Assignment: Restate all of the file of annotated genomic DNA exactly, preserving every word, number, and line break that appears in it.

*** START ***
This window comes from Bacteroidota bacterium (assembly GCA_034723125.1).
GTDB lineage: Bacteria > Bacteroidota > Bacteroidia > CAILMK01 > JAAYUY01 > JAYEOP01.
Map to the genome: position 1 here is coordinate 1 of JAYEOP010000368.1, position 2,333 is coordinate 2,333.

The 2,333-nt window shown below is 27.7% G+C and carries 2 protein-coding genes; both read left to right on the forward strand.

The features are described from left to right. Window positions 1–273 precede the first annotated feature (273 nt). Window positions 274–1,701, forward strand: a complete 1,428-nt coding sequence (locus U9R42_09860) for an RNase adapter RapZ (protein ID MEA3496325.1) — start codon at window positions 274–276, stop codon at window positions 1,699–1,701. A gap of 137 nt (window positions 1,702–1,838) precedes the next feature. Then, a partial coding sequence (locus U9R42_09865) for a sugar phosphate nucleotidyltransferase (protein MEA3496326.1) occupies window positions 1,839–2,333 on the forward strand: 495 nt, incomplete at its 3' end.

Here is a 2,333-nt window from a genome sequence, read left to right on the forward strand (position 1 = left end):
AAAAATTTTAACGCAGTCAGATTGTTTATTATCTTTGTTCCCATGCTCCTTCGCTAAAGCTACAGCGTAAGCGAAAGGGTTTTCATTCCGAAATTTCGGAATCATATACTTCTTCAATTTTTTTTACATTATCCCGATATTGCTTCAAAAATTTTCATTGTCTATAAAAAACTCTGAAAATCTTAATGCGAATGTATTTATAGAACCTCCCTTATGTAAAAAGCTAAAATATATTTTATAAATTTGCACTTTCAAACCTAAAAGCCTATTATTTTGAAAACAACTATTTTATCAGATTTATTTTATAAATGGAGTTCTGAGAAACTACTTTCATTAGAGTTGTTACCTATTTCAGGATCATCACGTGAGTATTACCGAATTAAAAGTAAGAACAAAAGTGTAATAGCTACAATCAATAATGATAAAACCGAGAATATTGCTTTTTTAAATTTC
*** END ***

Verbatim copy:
This window comes from Bacteroidota bacterium (assembly GCA_034723125.1).
GTDB lineage: Bacteria > Bacteroidota > Bacteroidia > CAILMK01 > JAAYUY01 > JAYEOP01.
Map to the genome: position 1 here is coordinate 1 of JAYEOP010000368.1, position 2,333 is coordinate 2,333.

The 2,333-nt window shown below is 27.7% G+C and carries 2 protein-coding genes; both read left to right on the forward strand.

The features are described from left to right. Window positions 1–273 precede the first annotated feature (273 nt). Window positions 274–1,701, forward strand: a complete 1,428-nt coding sequence (locus U9R42_09860) for an RNase adapter RapZ (protein ID MEA3496325.1) — start codon at window positions 274–276, stop codon at window positions 1,699–1,701. A gap of 137 nt (window positions 1,702–1,838) precedes the next feature. Then, a partial coding sequence (locus U9R42_09865) for a sugar phosphate nucleotidyltransferase (protein MEA3496326.1) occupies window positions 1,839–2,333 on the forward strand: 495 nt, incomplete at its 3' end.

Here is a 2,333-nt window from a genome sequence, read left to right on the forward strand (position 1 = left end):
AAAAATTTTAACGCAGTCAGATTGTTTATTATCTTTGTTCCCATGCTCCTTCGCTAAAGCTACAGCGTAAGCGAAAGGGTTTTCATTCCGAAATTTCGGAATCATATACTTCTTCAATTTTTTTTACATTATCCCGATATTGCTTCAAAAATTTTCATTGTCTATAAAAAACTCTGAAAATCTTAATGCGAATGTATTTATAGAACCTCCCTTATGTAAAAAGCTAAAATATATTTTATAAATTTGCACTTTCAAACCTAAAAGCCTATTATTTTGAAAACAACTATTTTATCAGATTTATTTTATAAATGGAGTTCTGAGAAACTACTTTCATTAGAGTTGTTACCTATTTCAGGATCATCACGTGAGTATTACCGAATTAAAAGTAAGAACAAAAGTGTAATAGCTACAATCAATAATGATAAAACCGAGAATATTGCTTTTTTAAATTTC